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Yearlong program celebrates American author James Baldwin

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The at 鶹Ƶ, in collaboration with a dozen community partners, will celebrate the 100th anniversary of the birth of author James Baldwin with a 13-month series of public events and community readings.

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The Baldin100 was created by Richard L. Heffner, an assistant professor of graphic design in 鶹Ƶ's School of Art.

A novelist, essayist, and famed orator, Baldwin was born in Harlem in 1924 and died St.Paul de Vence, France, in 1987. Known for such works as Giovanni’s Room, The Fire Next Time, and If Beale Street Could Talk, Baldwin’s writings have been both banned and widely celebrated, a testimony to his powerful voice.

“Thirty-seven years after his death, James Baldwin still matters as an uncompromising moralist and visionary, a self-proclaimed ‘disturber of the peace’ whose art and activism radiated his belief in America and his unstinting desire to help our country honor its foundational principles of liberty and equality without regard to race, gender, sexual orientation, class, religion, and other classifications, which have been deployed to marginalize, silence, and dispossess,” said 鶹Ƶ Distinguished University Professor Keith Clark.

Cheuse Center Director Leeya Mehta said she noticed James Baldwin wasn't familiar to her students, only about four out of more than 150, had heard his name, and only one remembered an essay from high school.

“For Baldwin, leaving America made him see America more clearly. He lived for decades in Turkey and France,” said Mehta. “The 鶹Ƶ student community is so diverse, and we hope that this international Baldwin will reiterate how important this diversity is."

The centennial celebration called the kicks off this month and will engage the 鶹Ƶ community, Fairfax County, and the Washington, D.C., metropolitan area in exploring Baldwin’s works. Program highlights include the following:

  • “Why Baldwin Matters” Symposium: April 17, Fairfax Campus, noon-5 p.m.

A day-long symposium featuring Baldwin biographer and longtime friend of Baldwin David Leeming, Baldwin scholar and 鶹Ƶ Distinguished University Professor Keith Clark, 鶹Ƶ student Rae Mitchell, educator and researcher Deborah Tulani Salahu-Din, a museum curator in at the National Museum of African American History and Culture, and writer and friend of Baldwin’s, author Nicholas Delbanco.

  • Busboys and Poets Lecture: “Jimmy and Me—and Our Interconnected Future as Americans, by renowned poet and civil rights activist Nikki Giovanni, April 23, Sherwood Center, Fairfax, 6:30 p.m.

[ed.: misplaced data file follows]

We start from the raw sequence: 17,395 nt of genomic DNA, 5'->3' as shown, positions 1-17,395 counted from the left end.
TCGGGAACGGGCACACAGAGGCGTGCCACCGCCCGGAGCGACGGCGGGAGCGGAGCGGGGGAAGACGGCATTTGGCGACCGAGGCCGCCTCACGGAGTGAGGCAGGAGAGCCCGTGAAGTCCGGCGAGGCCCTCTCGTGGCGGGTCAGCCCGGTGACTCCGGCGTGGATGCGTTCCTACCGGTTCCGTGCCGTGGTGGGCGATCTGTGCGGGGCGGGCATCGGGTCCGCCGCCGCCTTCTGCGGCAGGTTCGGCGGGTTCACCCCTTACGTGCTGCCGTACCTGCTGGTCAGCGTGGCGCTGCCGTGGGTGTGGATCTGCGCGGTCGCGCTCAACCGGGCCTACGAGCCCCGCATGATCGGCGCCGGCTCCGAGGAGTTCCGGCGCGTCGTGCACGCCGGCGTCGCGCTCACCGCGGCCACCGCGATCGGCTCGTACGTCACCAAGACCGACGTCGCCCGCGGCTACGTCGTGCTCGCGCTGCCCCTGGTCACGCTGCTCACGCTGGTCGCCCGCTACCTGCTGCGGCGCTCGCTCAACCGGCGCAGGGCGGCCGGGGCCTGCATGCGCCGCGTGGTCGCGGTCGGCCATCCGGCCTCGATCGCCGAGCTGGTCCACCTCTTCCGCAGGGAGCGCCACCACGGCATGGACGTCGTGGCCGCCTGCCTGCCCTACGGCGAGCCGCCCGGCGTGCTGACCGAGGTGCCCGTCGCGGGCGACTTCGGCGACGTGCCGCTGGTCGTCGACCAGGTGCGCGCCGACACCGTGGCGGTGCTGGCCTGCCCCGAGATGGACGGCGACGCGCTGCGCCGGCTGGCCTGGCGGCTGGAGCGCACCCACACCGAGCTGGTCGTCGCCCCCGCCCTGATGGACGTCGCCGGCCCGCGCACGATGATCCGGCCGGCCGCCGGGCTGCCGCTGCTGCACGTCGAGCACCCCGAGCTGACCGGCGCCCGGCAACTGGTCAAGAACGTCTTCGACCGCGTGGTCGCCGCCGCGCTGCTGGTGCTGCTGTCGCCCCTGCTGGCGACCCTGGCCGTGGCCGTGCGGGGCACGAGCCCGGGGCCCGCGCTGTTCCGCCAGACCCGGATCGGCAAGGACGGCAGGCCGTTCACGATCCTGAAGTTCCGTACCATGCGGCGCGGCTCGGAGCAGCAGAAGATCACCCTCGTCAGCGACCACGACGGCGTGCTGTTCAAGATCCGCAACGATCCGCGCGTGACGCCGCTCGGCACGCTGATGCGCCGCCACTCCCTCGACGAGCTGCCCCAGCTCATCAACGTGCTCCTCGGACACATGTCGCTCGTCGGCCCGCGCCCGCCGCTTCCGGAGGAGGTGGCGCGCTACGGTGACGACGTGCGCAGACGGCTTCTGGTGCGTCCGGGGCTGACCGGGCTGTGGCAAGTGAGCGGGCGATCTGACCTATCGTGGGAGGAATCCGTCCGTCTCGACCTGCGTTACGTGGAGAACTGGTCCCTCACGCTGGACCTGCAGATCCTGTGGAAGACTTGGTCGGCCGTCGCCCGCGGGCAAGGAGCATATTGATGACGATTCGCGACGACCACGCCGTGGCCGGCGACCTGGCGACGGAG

Giovanni will speak to the public about Baldwin’s legacy, including themes of belonging and exile, friendship, sexuality, community, and interconnected idealism. The lecture is sponsored by independent bookstore chain Busboys and Poets in partnership with several groups.

  • Blues for Mister Charlie, a staged reading, Sept. 9, 7 p.m., Blackbox Theater, Fairfax Campus

In collaboration with 鶹Ƶ’s School of Theater, theater students will perform a staged reading of Blues for Mister Charlie, one of Baldwin’s two theatrical works.

  • Baldwin100 Reads

The is a common book list that will allows readers to connect with texts and then have a shared conversational experience.

  • Baldwin100 Watches Films

A related to Baldwin and his life has made these available to 鶹Ƶ students through a partnership with the University Libraries. Public screenings of several films are also planned.

The Baldwin100 is a community partnership with Busboys and Poets, the Osher Lifelong Learning Institute, the City of Fairfax, Fairfax County Public Library, Maryland Humanities, and the Library of Congress Center for the Book. Within 鶹Ƶ, partners include 鶹Ƶ Exhibitions, University Libraries, the School of Theater, the School of Art, the Department of English, and the African and African American Studies Program.

A collaborative curatorial model has brought representatives from these organizations together to create an expanding public humanities and arts initiative, which includes Baldwin’s friends and contemporaries and 鶹Ƶ students for an intergenerational community experience.

Founded in memory of 鶹Ƶ professor and writer Alan Cheuse and part of 鶹Ƶ’s Watershed Lit, the Cheuse Center is a global community of writers, translators, and readers. Since its founding in 2016, the center has featured more than 180 international writers and has sent 23 鶹Ƶ graduate students abroad to research their writing projects.

For updates on additional programming subscribe to the center’s newsletter at or visit the .

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Cheuse Center Events

| Thursday, Feb. 22, 1:30 pm | Fenwick Library


| Thursday, Feb. 29, 6:30 pm | Information


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